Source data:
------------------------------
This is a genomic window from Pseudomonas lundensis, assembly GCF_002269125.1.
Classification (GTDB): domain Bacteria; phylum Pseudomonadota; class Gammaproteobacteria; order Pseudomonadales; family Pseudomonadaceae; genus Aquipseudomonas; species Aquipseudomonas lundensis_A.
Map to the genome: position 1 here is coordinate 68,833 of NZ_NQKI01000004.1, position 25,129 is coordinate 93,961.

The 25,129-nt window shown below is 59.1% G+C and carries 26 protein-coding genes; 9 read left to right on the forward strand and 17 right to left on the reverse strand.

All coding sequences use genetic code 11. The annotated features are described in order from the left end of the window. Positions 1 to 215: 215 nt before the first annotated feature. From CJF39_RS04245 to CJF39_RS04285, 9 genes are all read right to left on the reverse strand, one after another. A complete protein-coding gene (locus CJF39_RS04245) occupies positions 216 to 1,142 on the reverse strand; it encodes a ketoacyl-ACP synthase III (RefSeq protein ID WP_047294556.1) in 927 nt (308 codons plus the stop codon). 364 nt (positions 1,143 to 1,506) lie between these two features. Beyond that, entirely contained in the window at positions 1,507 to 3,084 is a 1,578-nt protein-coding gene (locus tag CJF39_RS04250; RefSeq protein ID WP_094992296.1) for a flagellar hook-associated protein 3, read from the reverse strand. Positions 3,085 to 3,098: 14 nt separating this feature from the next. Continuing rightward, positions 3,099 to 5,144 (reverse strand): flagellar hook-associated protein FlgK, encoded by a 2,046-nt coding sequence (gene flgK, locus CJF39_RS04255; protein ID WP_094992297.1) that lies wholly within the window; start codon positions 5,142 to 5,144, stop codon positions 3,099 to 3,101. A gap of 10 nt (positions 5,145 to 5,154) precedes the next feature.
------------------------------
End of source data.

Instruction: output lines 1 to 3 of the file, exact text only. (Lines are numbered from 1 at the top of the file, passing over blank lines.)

This is a genomic window from Pseudomonas lundensis, assembly GCF_002269125.1.
Classification (GTDB): domain Bacteria; phylum Pseudomonadota; class Gammaproteobacteria; order Pseudomonadales; family Pseudomonadaceae; genus Aquipseudomonas; species Aquipseudomonas lundensis_A.
Map to the genome: position 1 here is coordinate 68,833 of NZ_NQKI01000004.1, position 25,129 is coordinate 93,961.